In the Woods (Tana French)- Twenty years after a childhood trauma, Rob Ryan finds himself back in his childhood home town as a detective on a murder case of a young girl. The case is chillingly similar to his own unsolved mystery. With most of his memory of the trauma missing, Ryan has the chance to solve the murder and his own mystery once and for all. This was a thrilling story. It was engaging and character driven and beautifully written. My favorite mystery/thriller/detective story I've ever read. I'll definitely read more of the Dublin Murder Squad.

The Accident Season (Moira Fowley-Doyle)- The accident season comes at the same time every year. For a month strange accidents leave Cara's family bruised, cut, shattered and sometimes worse. With layers of clothing and padding on the furniture they all try to survive. This book was craaaazyyyy. In a great way. I was so intrigued by this idea of an accident season and people not being able to escape injuries no matter how careful they were. But it's so much more than that. There's a thrilling plot line and wonderful characters and growth. The book builds and builds until the beautiful ending that leaves you going whaaaat.

The Mark of Athena (Rick Riordan)- Percy and pals getting into trouble trying to save the world again! This book brought back Annabeth which was awesome because I love her. I loved that this book had such a focus on her and her parentage. There was a lot in the story about the power of thought and problem solving and I really enjoy that her character is such an embodiment of that. 

Daughters of the Sea- Hannah (Kathryn Lasky)- Spoilery- This book is hard for me to describe because there's not much I can say without giving it away so don't read if you don't want to know! I was looking for a mermaid book for the beach and my tiny, farm town library happened to have this in stock so I grabbed it and it was pretty meh. There's a mermaid but not until the last few pages and the story before that is pretty dull. The characters are boring until the very end of the book. A lot of questions go unanswered. The plot is spread too thinly across too many pages. Where there should have been a building of anticipation for the big reveal it fell flat. I don't know if I'll carry on with the series. I'm interested but mostly because it's mermaids and I love mermaids, not this particular story. It had such potential but it never got its junk together enough.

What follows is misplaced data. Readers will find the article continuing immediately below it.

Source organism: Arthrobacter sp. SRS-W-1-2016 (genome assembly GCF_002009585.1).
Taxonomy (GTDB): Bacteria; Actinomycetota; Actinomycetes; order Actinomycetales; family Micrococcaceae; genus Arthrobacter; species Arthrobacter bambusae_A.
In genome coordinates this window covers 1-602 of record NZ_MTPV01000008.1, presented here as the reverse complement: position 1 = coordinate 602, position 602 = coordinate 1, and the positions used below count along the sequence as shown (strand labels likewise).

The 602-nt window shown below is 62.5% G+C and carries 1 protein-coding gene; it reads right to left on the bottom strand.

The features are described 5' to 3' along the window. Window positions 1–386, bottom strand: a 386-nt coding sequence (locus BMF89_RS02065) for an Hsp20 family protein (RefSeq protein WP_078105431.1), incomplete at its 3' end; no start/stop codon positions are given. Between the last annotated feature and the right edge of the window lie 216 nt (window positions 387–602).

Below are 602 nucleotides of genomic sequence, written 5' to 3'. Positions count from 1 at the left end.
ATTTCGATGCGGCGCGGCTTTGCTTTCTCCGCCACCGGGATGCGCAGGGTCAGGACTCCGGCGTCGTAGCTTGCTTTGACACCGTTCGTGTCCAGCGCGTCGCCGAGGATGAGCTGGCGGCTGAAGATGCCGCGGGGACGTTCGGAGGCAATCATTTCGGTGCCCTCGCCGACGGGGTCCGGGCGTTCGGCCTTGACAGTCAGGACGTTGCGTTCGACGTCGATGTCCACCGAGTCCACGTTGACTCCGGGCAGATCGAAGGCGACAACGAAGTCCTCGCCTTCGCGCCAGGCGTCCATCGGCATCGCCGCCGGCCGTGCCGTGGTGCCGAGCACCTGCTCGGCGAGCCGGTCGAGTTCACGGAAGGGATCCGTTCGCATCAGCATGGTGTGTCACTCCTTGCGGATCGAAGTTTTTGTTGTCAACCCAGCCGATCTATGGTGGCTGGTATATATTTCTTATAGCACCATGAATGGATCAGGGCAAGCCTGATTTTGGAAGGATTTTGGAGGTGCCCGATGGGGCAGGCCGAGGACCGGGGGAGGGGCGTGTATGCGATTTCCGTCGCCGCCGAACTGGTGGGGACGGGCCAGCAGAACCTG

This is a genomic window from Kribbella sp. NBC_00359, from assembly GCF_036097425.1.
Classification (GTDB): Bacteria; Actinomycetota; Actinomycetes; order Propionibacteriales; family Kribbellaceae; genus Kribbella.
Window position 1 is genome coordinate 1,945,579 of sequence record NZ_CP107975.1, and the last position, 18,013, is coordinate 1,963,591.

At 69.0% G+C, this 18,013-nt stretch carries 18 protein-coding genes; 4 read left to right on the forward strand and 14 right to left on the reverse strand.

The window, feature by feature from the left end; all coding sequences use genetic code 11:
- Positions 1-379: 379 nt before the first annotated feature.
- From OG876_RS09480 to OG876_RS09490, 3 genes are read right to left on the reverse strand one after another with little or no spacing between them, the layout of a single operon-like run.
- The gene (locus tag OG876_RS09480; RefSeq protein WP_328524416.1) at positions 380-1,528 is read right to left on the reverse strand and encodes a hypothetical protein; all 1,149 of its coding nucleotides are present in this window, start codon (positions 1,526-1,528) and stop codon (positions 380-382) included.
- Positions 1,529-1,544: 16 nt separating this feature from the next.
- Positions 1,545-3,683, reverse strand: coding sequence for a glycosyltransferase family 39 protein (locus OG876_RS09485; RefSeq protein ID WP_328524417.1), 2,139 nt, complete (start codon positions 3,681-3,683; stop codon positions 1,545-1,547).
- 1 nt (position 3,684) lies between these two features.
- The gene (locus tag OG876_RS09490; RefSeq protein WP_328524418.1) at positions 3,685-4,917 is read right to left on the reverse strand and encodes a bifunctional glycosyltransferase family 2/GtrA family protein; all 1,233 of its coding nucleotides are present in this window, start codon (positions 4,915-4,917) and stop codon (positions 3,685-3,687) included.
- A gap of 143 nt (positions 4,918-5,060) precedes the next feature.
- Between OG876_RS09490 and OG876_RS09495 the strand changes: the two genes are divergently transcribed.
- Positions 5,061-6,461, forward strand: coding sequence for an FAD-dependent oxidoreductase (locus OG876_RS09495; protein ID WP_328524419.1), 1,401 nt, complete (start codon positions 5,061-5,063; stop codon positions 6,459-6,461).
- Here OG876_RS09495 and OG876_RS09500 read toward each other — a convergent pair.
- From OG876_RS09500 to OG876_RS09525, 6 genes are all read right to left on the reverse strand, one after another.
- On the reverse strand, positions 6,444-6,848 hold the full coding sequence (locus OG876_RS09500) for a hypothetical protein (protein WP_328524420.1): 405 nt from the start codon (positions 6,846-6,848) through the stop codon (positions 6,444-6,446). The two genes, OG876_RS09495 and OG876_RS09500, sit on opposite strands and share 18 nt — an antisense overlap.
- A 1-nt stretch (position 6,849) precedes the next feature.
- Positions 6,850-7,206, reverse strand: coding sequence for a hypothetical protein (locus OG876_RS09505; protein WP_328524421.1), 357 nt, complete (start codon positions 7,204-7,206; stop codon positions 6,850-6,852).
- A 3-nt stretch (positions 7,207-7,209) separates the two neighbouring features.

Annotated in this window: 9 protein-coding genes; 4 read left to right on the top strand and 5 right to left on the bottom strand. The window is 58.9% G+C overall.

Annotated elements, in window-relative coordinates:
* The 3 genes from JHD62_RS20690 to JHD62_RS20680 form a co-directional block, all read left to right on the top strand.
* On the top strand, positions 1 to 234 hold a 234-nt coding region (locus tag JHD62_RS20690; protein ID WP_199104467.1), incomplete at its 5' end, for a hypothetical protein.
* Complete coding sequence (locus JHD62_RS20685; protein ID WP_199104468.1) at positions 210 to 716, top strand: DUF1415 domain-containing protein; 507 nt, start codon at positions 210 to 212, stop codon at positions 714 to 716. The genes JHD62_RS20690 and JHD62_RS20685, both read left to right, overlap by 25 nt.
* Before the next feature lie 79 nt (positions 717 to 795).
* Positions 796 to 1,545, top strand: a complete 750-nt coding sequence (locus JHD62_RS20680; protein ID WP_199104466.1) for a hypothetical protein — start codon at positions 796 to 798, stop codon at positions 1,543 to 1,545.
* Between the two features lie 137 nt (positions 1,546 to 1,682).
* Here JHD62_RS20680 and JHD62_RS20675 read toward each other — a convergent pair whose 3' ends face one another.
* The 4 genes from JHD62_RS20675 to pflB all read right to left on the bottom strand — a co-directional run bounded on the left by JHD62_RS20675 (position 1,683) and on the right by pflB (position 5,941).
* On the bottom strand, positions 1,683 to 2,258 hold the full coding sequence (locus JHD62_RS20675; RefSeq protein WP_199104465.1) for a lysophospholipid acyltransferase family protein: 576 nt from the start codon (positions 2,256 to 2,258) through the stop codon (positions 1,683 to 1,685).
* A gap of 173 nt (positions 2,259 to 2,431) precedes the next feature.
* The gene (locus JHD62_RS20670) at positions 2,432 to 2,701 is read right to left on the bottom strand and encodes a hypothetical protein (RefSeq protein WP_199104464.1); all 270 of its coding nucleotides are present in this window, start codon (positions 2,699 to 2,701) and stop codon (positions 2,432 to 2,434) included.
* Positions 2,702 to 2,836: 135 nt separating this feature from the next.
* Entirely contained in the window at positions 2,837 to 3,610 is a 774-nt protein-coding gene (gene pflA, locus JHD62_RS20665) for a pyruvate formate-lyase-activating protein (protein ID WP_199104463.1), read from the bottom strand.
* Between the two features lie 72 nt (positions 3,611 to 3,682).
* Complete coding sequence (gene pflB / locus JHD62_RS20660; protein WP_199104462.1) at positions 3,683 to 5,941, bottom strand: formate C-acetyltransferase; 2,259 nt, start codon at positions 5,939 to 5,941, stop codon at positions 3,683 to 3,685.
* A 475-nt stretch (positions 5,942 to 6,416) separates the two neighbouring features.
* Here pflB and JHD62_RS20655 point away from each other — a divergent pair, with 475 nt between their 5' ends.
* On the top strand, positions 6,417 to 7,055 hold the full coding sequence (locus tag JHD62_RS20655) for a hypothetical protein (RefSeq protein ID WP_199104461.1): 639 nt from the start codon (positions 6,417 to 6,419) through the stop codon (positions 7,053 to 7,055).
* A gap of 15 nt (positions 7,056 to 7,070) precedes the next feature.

Daddy-Long-Legs (Jean Webster)- Jerush Abbott, an 18 year old orphan, is given an opportunity of a life time- an anonymous millionaire has agreed to pay for her education in exchange for one letter a month telling him of her studies. Daddy-Long-Legs is written through letters from Judy to Daddy. I read this book pretty often. At least every couple of years. My worn out, torn copy is one of my favorite possessions. I first read this book as a 13 year old girl (so my copy is 16 years old) and fell so hard for it that I have continuously kept coming back to it like a favorite comfort food. It's good for my soul. Judy is so lovable and wonderful and her tales are enchanting and fun. I will always keep going back for this book.
Smoke Gets In Your Eyes & Other Lessons from the Crematory (Caitlin Doughty)- A licensed mortician tells her experience as a crematory operator through witty and eye opening stories about how we view death in our society and how we treat the dead. I was so excited to read this book and it did not disappoint. I learned so much and I'm still thinking about this book a week later. It's poignant and funny and makes you seriously consider how we as a society try to hide death and how we treat the dead. It goes into some possibly triggering scenes, such as baby cremation and an unfortunate circumstance of a cremation machine screw up that leads to some.. melted human remains, for lack of better terminology, but in my experience with the book nothing was over the top or grotesque. It was all very respectful and humbling. A great read.

That's it for June! Another month dusted. Hard to believe half the year has gone by! Have you read anything about death or the caring for the dead? I find myself very curious to continue on and find some more books on the subject. If you have any recs, let me know!